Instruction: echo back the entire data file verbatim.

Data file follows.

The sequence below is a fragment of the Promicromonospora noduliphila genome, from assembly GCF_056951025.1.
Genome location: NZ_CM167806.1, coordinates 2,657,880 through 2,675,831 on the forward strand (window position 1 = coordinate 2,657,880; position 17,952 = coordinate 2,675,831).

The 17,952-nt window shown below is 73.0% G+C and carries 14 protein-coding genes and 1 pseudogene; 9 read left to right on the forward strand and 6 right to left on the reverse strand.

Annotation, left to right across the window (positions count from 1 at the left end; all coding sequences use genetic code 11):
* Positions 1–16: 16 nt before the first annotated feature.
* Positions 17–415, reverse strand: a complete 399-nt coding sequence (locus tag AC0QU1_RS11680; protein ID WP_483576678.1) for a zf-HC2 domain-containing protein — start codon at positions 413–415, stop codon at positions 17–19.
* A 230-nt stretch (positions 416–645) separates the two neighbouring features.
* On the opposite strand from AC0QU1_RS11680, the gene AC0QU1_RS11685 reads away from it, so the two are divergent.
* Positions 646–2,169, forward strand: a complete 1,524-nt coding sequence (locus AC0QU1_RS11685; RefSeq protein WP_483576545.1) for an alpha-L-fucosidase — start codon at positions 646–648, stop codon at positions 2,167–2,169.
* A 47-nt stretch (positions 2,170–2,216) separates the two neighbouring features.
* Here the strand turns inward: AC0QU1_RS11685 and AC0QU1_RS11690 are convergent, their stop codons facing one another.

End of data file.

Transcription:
The sequence below is a fragment of the Promicromonospora noduliphila genome, from assembly GCF_056951025.1.
Genome location: NZ_CM167806.1, coordinates 2,657,880 through 2,675,831 on the forward strand (window position 1 = coordinate 2,657,880; position 17,952 = coordinate 2,675,831).

The 17,952-nt window shown below is 73.0% G+C and carries 14 protein-coding genes and 1 pseudogene; 9 read left to right on the forward strand and 6 right to left on the reverse strand.

Annotation, left to right across the window (positions count from 1 at the left end; all coding sequences use genetic code 11):
* Positions 1–16: 16 nt before the first annotated feature.
* Positions 17–415, reverse strand: a complete 399-nt coding sequence (locus tag AC0QU1_RS11680; protein ID WP_483576678.1) for a zf-HC2 domain-containing protein — start codon at positions 413–415, stop codon at positions 17–19.
* A 230-nt stretch (positions 416–645) separates the two neighbouring features.
* On the opposite strand from AC0QU1_RS11680, the gene AC0QU1_RS11685 reads away from it, so the two are divergent.
* Positions 646–2,169, forward strand: a complete 1,524-nt coding sequence (locus AC0QU1_RS11685; RefSeq protein WP_483576545.1) for an alpha-L-fucosidase — start codon at positions 646–648, stop codon at positions 2,167–2,169.
* A 47-nt stretch (positions 2,170–2,216) separates the two neighbouring features.
* Here the strand turns inward: AC0QU1_RS11685 and AC0QU1_RS11690 are convergent, their stop codons facing one another.